* select short_name, find_price(products) from products; --------------------------------------- |short_name |find_price | --------------------------------------- |Sense and Sensibility| 27.50| |Dissentary | 18.00| ---------------------------------------
This doesn't sound so impressive, but suppose you also wanted a function to prepare a special order code by concatenating product_id, price, and the first 5 characters of the title.
create function order_code(product_t) returns text as return $1.product_id::text || '--' || trim(leading from find_price($1)::text) || '--' || substring($1.short_name from 1 for 5); * select order_code(products) from products; ----------------- |order_code | ----------------- |1--27.50--Sense| |0--18.00--Disse| -----------------
This function, though trivial, is already plenty ugly. The fact that the find_price function dispatches according to the type of its argument allows a single order_code to be used for all products.
The Brave New World sounds great in DBMS vendor brochures, but the database folks have only recently gotten the object-oriented religion and they never met Dave Moon. Who is Dave Moon? One of the world's best programmers, a pioneer in modern object systems, but alas not a patient man in his youth.
Moon was one of the chief architects of the MIT Lisp Machine, the world's easiest to program computer. It did things in 1978 that, if we are lucky, will be announced as innovations by Microsoft in the year 2005. A tiny company called Symbolics was spun out of MIT to commercialize the Lisp Machine and Moon was one of the founders. I was working there in 1984 when the company moved into a new building next to MIT. The facilities manager sent around some email telling people not to tape posters to their office walls because we'd be moving to bigger quarters in a few years and didn't want the landlord to charge us for excessive wear. That night, the Foonly crashed. A Foonly was a clone of the PDP-10, a mainframe computer designed by Digital in the 1960s. MIT and Stanford people loved the PDP-10 but couldn't afford DEC's million dollar price tags. So there were these guys in a basement in California smoking dope and wirewrapping clones that were 1/3 the speed and 1/20th the cost. Nobody ever figured out why they called the machines "Foonlies".
Moon was a superb hardware engineer and nobody doubted that he would get the Foonly up and running. Still, people were a bit surprised when a huge steel cylinder came crashing through the machine room wall. The cause of the crash had been one of those washing-machine-sized Control Data T-300 disk packs. The cylindrical missile had been the spindle holding together the bad 12" platters. Moon had hurled it through the wall after determining its guilt in the crime of the Foonly crash. I went back to my office and taped up a poster.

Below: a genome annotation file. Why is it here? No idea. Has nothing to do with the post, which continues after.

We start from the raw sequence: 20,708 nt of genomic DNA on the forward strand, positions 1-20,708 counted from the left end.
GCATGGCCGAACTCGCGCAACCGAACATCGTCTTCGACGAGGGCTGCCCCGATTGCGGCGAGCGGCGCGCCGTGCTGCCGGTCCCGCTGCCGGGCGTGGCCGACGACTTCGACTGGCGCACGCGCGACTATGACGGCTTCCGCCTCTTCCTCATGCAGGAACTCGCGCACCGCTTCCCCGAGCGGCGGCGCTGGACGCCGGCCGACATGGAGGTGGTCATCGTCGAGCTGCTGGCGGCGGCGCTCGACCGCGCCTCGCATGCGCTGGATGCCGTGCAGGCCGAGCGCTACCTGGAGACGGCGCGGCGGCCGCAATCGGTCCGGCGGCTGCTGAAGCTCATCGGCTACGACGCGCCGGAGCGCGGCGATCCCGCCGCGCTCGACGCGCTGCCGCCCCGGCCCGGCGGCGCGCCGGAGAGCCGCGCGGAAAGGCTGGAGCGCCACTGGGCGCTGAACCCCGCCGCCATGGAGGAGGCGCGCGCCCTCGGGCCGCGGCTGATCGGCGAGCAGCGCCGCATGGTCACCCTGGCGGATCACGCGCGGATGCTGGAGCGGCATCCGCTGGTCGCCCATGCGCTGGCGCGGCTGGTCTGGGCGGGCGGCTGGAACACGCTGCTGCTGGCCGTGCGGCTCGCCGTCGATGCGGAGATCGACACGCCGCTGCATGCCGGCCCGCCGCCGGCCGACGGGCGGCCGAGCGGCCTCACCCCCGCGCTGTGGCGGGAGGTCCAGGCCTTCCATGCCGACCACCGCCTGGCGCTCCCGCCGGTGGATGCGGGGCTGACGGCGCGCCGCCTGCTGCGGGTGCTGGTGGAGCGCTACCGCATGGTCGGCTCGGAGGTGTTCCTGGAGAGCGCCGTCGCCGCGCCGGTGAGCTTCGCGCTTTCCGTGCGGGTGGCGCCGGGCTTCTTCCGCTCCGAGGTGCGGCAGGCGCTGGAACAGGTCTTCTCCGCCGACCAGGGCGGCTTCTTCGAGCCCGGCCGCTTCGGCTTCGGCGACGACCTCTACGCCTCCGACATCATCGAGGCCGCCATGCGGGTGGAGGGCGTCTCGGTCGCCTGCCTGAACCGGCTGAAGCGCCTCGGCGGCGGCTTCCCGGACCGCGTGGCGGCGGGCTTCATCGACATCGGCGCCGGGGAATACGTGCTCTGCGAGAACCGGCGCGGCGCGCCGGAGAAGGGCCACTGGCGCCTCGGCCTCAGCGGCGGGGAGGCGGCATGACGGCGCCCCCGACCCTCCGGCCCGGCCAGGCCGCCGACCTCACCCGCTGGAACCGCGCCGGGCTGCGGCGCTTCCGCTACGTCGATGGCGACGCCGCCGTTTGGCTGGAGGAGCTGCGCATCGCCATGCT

This story illustrates that great programmers are not necessarily patient. One of the things that drove them crazy about the object systems of the 1970s (Smalltalk, Lisp Machine Flavors) was that if you changed a class definition, the existing instances of that class did not get modified. You'd have to restart your program, maybe even reboot your computer, if you changed your mind about how to represent something. You could lose 20 minutes or even more.
Thus the object systems of the 1980s, e.g., Common Lisp Object System, were designed to touch up running instances of classes if the class definition changed. At press-time, the only non-vaporware object-flavored relational database is Illustra 3.2. I built myself a beautiful table hierarchy more or less like what I've described above. Then six months later I needed to add a column to the products table. E.F. Codd understood back in 1970 that data models had to grow as business needs change. But the Illustra folks were so excited by their object extensions that they forgot. The system couldn't add a column to a table with dependent subclasses. What should I do, I asked the support folks? "Dump the data out of all of your tables, drop all of them, rebuild them with the added column, then load all of your data back into your tables." Uh thanks, I guess I could be back on-line by 1998...
I had high hopes for the merged Informix/Illustra system. A year had passed since I'd pointed out that table inheritance was useless because of the brittleness of the resulting data models. So I figured surely they would have plugged this hole in the feature set. But it turned out that the new "solution to all of your problems" Informix Universal Server has the same limitation. I guess in the end it is much easier to hype 21st century features than actually sit down and implement features from two decades back.
Oracle Release 8 is supposed to have some object extensions but aside from "will be released sometime in 1997", the company isn't saying much about the product. In my experience, the Oracle system is very good about letting you change your data model, much better than Illustra. For example, you can change a column's type, add constraints, and drop a column. So here's hoping that they will deliver the benefits of table definition inheritance without locking users into their first-pass data models forever.